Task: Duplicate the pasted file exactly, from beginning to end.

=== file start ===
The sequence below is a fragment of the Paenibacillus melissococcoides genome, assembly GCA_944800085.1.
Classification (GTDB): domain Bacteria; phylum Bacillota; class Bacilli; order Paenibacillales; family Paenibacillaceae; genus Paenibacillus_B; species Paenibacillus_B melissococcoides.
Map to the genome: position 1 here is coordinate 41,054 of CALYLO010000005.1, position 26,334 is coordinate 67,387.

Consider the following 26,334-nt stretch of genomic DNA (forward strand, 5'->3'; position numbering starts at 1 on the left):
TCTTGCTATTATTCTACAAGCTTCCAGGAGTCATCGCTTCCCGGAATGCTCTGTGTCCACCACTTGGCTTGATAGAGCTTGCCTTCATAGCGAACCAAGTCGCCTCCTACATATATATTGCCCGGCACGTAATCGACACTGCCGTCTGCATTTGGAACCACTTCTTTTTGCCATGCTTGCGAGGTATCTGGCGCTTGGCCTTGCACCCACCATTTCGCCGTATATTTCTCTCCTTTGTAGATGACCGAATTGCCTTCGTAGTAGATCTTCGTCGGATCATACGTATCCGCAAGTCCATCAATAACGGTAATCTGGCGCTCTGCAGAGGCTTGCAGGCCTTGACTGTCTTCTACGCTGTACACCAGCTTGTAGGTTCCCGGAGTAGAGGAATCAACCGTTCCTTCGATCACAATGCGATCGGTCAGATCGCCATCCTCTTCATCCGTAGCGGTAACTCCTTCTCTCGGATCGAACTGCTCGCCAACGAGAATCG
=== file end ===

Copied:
The sequence below is a fragment of the Paenibacillus melissococcoides genome, assembly GCA_944800085.1.
Classification (GTDB): domain Bacteria; phylum Bacillota; class Bacilli; order Paenibacillales; family Paenibacillaceae; genus Paenibacillus_B; species Paenibacillus_B melissococcoides.
Map to the genome: position 1 here is coordinate 41,054 of CALYLO010000005.1, position 26,334 is coordinate 67,387.

Consider the following 26,334-nt stretch of genomic DNA (forward strand, 5'->3'; position numbering starts at 1 on the left):
TCTTGCTATTATTCTACAAGCTTCCAGGAGTCATCGCTTCCCGGAATGCTCTGTGTCCACCACTTGGCTTGATAGAGCTTGCCTTCATAGCGAACCAAGTCGCCTCCTACATATATATTGCCCGGCACGTAATCGACACTGCCGTCTGCATTTGGAACCACTTCTTTTTGCCATGCTTGCGAGGTATCTGGCGCTTGGCCTTGCACCCACCATTTCGCCGTATATTTCTCTCCTTTGTAGATGACCGAATTGCCTTCGTAGTAGATCTTCGTCGGATCATACGTATCCGCAAGTCCATCAATAACGGTAATCTGGCGCTCTGCAGAGGCTTGCAGGCCTTGACTGTCTTCTACGCTGTACACCAGCTTGTAGGTTCCCGGAGTAGAGGAATCAACCGTTCCTTCGATCACAATGCGATCGGTCAGATCGCCATCCTCTTCATCCGTAGCGGTAACTCCTTCTCTCGGATCGAACTGCTCGCCAACGAGAATCG